Me is attending school and everyone just adores her. Oddly, but keeping in line with the previous four books, no mention at all is made of what Me looks like, sounds like, wears, eats, or speaks. She is described as being “beautiful on the inside,” and some of her friends, including the gossipy Meredith and the frumpy Gladys, often pour forth with the most overbearing praise for everything she does with phrases like, “You’re the most beautiful girl in school!” and “I’d do you!” so we can either assume that Me is very lovely or that her friends all have very bad taste.

Little happens at all for the first four chapters. Me explains what it’s like to live with the most handsome father and the most boring mother in the world. She is quite close to Auntie Alice and there is one entire chapter where Alice is allowed to do nothing but dote on how lovely Me is and that the world is going to end in three months unless the moon is brought down to Earth via lariat.

Suddenly, in Chapter 5, a new character is introduced. His name is Stephane, though he insists that Me call him Stephen, and for no apparent reason his falls hopelessly and entirely in love with Me. Even Me finds it difficult to understand:

I’m not sure why Stephen professes his undying love for me. He is so beautiful, but there is something… odd about him. All my friends agree, even Gladys who is frumpy and disheveled and smells kind of like Lysol but I love her anyway because I guess I’m just generous and understanding like that. I saw Stephen today in the cafeteria at school and he wasn’t eating. He was just staring at me, so I turned to one of my good friends, of which I have many, and said, “Do you know anything about that beautiful boy over there?” And my friend, whose name is not important, said, “I don’t know, but he’s staring at you! My God, you’re so beautiful!” I thought that was nice of her or him to say, and then I turned my attention back toward where Stephen was sitting and discovered he had disappeared, so I said, “Where did he go?” and my friend, whose name I forget, said, “Can I touch you?”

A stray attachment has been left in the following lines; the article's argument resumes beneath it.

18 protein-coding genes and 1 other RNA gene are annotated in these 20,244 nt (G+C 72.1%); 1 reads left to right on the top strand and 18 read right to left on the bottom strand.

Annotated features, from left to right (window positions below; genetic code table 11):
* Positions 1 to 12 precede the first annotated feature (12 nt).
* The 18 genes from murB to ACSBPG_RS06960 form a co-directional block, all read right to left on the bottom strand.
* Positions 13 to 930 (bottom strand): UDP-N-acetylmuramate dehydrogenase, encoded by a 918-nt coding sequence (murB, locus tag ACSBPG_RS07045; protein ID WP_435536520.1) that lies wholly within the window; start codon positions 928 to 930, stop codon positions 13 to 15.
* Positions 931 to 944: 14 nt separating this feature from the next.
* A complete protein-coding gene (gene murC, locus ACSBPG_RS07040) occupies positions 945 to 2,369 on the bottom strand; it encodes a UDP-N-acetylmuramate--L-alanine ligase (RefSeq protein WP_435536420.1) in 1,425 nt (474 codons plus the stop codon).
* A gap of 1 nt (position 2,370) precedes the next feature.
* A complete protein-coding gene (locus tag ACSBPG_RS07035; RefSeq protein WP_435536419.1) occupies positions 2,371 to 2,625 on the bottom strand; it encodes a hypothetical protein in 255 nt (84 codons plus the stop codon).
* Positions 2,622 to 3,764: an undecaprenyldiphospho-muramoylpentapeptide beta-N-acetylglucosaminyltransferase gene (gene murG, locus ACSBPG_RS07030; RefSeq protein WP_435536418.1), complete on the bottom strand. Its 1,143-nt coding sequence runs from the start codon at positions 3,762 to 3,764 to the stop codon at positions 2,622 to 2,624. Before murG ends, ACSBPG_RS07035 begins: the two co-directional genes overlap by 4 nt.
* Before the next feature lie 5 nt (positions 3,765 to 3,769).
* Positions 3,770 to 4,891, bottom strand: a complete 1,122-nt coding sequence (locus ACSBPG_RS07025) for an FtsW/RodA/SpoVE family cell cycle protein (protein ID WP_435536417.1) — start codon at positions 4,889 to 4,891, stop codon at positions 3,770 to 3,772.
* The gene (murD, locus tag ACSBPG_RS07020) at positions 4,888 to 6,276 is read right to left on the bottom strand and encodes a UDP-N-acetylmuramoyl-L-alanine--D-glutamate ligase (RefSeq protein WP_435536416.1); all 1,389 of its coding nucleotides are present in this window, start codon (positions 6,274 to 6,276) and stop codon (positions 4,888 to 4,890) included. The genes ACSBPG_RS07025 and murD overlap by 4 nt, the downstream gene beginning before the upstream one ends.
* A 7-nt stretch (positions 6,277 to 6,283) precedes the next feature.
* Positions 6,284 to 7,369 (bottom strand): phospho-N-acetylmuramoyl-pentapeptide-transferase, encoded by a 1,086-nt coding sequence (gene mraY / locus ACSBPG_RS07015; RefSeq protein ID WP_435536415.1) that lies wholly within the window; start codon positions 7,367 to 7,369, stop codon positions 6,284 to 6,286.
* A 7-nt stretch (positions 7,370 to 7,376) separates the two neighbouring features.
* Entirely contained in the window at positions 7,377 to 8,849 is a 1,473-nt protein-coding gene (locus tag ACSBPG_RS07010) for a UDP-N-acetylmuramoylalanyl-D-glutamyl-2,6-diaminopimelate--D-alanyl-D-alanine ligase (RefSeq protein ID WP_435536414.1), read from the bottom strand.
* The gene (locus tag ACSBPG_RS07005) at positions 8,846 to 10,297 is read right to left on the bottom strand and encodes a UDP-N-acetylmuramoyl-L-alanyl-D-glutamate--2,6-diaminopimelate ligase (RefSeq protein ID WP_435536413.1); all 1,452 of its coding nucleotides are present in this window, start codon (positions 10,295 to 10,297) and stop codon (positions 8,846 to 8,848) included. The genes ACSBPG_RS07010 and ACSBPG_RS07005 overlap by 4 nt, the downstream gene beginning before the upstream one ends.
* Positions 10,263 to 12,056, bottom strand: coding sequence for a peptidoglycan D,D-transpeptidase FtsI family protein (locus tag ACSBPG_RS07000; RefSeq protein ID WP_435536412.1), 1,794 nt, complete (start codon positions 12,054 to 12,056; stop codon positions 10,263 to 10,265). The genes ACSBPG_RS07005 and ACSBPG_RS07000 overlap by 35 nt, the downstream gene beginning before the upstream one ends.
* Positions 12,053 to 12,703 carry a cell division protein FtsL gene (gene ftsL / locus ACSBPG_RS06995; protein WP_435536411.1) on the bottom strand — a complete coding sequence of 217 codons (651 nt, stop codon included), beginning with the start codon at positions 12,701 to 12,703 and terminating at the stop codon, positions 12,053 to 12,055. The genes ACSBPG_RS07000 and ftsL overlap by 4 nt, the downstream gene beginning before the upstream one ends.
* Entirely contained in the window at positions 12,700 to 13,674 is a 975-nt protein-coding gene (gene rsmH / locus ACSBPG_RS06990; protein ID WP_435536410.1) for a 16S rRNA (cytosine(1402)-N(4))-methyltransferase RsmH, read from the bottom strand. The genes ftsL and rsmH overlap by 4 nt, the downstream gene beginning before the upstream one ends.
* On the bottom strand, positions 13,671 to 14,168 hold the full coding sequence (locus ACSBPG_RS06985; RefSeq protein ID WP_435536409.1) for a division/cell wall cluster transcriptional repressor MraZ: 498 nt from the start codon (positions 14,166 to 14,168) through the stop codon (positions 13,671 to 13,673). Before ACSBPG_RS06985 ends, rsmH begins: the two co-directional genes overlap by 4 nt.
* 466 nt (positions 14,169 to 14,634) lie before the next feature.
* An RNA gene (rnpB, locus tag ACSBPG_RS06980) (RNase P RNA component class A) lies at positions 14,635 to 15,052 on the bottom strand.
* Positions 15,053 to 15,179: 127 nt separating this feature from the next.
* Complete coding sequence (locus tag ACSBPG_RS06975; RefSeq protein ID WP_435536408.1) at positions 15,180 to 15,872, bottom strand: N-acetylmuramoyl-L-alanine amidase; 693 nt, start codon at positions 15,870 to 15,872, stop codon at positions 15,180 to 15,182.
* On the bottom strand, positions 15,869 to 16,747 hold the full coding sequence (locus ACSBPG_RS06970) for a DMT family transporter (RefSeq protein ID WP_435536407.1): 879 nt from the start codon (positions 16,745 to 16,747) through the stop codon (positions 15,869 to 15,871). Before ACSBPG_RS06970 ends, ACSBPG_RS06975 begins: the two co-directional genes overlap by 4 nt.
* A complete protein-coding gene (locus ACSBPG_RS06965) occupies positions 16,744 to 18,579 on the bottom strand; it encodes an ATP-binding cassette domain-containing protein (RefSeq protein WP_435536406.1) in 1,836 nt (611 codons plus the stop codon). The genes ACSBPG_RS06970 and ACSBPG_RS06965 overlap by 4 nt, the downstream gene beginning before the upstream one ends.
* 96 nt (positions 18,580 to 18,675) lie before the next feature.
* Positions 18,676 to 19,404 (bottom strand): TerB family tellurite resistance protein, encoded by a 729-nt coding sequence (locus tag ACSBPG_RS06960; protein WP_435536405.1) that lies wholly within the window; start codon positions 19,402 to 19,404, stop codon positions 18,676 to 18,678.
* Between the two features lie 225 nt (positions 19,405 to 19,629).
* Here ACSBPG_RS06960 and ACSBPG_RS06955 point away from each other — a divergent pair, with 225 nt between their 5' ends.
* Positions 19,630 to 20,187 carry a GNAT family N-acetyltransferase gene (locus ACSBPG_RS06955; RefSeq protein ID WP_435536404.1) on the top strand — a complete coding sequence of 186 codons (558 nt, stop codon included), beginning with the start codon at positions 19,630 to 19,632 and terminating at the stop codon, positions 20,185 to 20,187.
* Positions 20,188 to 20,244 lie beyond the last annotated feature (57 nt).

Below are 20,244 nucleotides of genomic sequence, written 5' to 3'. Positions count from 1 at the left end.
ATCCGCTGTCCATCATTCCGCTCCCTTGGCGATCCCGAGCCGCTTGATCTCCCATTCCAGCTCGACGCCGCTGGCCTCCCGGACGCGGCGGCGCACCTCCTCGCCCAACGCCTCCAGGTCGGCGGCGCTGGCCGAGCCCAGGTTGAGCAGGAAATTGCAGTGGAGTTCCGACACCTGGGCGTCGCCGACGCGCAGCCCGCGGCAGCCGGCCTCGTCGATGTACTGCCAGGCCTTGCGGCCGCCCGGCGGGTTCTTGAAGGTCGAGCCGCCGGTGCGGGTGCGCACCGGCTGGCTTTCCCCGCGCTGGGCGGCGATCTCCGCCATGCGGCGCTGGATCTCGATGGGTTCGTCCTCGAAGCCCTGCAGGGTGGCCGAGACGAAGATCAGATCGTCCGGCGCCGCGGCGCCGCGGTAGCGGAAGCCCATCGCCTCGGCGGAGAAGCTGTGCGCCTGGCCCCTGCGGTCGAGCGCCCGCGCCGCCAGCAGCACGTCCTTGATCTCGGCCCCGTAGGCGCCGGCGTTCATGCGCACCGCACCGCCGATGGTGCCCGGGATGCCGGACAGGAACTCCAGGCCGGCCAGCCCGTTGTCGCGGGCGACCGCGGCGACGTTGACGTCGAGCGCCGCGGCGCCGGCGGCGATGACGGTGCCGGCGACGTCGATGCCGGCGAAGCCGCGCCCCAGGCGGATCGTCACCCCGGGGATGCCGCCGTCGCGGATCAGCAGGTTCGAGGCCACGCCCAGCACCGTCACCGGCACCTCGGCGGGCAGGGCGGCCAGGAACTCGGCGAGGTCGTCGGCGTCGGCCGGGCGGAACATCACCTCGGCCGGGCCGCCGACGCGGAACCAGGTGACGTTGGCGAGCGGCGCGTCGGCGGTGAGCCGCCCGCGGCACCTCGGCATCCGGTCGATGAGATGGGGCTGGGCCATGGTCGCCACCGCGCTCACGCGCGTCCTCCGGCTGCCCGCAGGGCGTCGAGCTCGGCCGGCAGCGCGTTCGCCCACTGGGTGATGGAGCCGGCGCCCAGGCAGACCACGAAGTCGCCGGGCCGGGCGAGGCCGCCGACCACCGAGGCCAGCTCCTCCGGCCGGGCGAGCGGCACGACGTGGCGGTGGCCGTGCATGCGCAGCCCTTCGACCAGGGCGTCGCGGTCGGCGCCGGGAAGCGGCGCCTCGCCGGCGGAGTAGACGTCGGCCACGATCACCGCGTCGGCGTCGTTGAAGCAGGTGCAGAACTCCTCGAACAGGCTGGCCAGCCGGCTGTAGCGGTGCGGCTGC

After a couple more chapters of that kind of action, it is revealed in a surprising turn of events that Stephane is not human, nor is he a vampire or even a werewolf! Stephane is an Egyptian king recently resurrected from the dead – a walking corpse who also happens to be extremely attractive. “My gosh!” Me cries in Chapter Seven, “he’s in love with me and I don’t even know why!” To which her friend, ‘unnamed but less attractive than Me girl,’ responds, “We all love you, Me!”

There are countless paragraphs of longing and passionless staring in various locales throughout Forks until Me is wandering alone in the forest and is attacked by Charlie Swan, her own grandfather and Bella’s father, who was so ignored in the later books that he became despondent and took up as a hermit, eating berries, lichen and small animals “such as mice,” as Me describes him. There is no attempt whatsoever to disguise the fact that the hermit is Charlie, and after the attack he disappears again and is not mentioned.

Anyway, as the “attack,” which consists of Charlie poking Me with a blunt stick and breathing on her with “mouse-scented breath,” progresses Stephane appears atop a ridge outlined by sunlight wearing a small Speedo made completely out of gold and jewels. His upper body is bare and reveals that he is build like a brick shithouse and makes Jacob and Emmett look like “little girls who spent the better part of their lives eating sticks of butter and playing with their own toes.” Whether or not he even has a penis is not mentioned. Stephane “bounds down from above like a hound in heat, his muscles tensed and bulging like bread inside a really hot oven” and falls upon hermit Charlie “pushing him away from Me and surrounding Me with his strong, powerful arms, making Me feel safe, like a girl in some guy’s strong, powerful arms.”

Now that the two of them are together, Stephane/Stephen and Me spend the next chapters getting to know one another, most of which is endless, grueling paragraphs of Stephen telling Me how attractive, smart, funny, and altogether amazing she is, and Me telling him that she understands. Stephane’s dialog throughout consists of the most egregious and horrible attempts at romance ever set to page. A few examples:

“Oh, if only I could bring myself to but touch your beauty with the tips of my fingertips! You are the most beautiful girl I have ever seen, and I should mention that I’m really quite old and have seen a lot of girls, though curiously I have never had sex with any of them.”